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When a person passes away in Kansas, his or her estate may be subject to certain taxes. The taxes it will be subject to are based on the size of the decedent’s estate and the individual to whom the assets of the estate will go to. A person’s taxable estate consists of both property that will go through probate and property that will not go through probate. Because of this, certain types of property that may not be subject to probate, such as life insurance policies and jointly held real estate, may still be subject to taxation.

First of all, sometimes a person’s estate is subject to the federal estate tax. Whether or not an estate will be subject to the federal estate tax depends on the worth of the property in the individual’s taxable estate. However, there are exemptions available to many that may make it so that a person’s estate will not be subject to the federal estate tax. An attorney may be able to provide more information about the federal estate tax.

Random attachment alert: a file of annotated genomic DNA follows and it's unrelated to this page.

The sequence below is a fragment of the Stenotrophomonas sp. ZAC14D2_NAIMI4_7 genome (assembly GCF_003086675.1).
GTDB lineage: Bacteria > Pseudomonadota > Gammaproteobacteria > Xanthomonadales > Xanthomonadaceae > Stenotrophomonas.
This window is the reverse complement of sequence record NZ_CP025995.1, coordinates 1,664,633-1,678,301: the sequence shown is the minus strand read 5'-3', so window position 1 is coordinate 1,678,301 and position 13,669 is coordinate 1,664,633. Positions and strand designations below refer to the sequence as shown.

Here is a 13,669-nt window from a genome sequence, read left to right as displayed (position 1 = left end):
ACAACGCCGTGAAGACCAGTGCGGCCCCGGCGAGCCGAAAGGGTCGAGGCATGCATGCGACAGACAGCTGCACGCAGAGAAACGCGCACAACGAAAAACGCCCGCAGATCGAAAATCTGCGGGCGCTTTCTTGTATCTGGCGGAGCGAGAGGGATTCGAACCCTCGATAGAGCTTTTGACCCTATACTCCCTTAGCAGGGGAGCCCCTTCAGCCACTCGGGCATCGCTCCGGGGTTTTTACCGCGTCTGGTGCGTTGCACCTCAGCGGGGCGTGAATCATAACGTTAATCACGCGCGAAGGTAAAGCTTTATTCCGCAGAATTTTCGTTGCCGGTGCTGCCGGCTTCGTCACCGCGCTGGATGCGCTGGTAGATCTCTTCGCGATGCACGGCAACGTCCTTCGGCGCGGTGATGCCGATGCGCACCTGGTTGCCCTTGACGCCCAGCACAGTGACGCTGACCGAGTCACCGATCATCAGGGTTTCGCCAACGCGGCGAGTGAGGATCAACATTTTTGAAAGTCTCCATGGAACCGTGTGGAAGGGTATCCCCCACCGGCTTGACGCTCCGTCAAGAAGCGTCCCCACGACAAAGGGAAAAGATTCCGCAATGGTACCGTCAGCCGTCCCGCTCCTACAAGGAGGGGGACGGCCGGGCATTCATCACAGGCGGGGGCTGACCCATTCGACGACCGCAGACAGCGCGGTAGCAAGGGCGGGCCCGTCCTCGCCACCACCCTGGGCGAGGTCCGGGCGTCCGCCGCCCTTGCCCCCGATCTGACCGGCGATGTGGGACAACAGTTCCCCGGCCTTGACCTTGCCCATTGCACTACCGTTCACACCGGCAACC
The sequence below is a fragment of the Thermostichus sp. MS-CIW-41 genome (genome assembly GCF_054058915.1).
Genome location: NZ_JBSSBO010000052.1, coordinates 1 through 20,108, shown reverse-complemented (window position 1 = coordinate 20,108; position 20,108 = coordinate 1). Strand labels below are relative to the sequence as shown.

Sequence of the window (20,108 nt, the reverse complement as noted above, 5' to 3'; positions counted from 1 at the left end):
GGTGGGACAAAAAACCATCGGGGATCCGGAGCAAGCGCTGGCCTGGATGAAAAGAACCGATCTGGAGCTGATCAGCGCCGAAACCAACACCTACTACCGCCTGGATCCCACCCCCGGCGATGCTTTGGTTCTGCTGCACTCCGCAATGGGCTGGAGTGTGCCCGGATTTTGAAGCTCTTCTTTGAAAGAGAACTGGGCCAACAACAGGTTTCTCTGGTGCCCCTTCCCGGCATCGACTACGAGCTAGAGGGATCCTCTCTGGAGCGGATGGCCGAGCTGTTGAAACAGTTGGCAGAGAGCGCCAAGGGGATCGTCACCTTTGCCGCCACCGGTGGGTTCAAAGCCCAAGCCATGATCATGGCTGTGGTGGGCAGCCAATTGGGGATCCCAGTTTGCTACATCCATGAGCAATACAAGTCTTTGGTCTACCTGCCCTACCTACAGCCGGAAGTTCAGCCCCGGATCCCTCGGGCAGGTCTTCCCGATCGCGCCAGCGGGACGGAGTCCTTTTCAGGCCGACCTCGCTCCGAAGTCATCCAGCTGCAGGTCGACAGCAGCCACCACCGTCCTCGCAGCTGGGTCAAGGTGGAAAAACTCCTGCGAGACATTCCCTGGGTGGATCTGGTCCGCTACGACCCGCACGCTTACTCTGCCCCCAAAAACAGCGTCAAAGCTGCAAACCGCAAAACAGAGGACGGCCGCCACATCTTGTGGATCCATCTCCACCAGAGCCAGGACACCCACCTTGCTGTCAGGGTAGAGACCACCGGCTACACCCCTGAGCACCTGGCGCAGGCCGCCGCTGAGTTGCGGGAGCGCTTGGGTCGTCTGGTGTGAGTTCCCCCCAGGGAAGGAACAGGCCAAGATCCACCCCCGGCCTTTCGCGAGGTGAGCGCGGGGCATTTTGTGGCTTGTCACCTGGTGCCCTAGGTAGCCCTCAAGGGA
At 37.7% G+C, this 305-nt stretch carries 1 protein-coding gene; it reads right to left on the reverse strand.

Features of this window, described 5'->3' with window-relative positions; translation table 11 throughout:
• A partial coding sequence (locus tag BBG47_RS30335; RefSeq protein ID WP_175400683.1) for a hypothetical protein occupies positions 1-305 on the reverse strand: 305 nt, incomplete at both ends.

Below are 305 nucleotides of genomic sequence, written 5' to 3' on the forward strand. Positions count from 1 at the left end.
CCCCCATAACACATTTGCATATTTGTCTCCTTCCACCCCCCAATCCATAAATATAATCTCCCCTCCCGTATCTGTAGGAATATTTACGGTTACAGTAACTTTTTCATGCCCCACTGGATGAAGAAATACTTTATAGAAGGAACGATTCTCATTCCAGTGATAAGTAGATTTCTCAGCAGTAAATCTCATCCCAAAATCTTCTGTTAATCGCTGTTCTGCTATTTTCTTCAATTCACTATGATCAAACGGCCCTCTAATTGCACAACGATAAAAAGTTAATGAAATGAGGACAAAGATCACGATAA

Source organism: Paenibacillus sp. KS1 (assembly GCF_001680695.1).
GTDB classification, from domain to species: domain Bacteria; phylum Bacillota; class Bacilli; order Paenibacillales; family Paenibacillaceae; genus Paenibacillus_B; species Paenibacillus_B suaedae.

In addition to the federal estate tax are both federal fiduciary income taxes and state fiduciary income taxes. The amount of fiduciary income tax owed depends on the income that is created from the probate estate property. The federal fiduciary income tax and the state fiduciary income tax have similarities to the personal income taxes a person may pay.

It is important that all applicable taxes on a person’s estate or inheritance are correctly paid. Since this post is not a substitute for the advice of an attorney, Kansas residents who need further information on what taxes they will need to pay may want to work with a trust & probate administration professional who can help guide them through the process.

Source: Kansas Bar Association, “What is Probate?,” accessed Aug. 30, 2015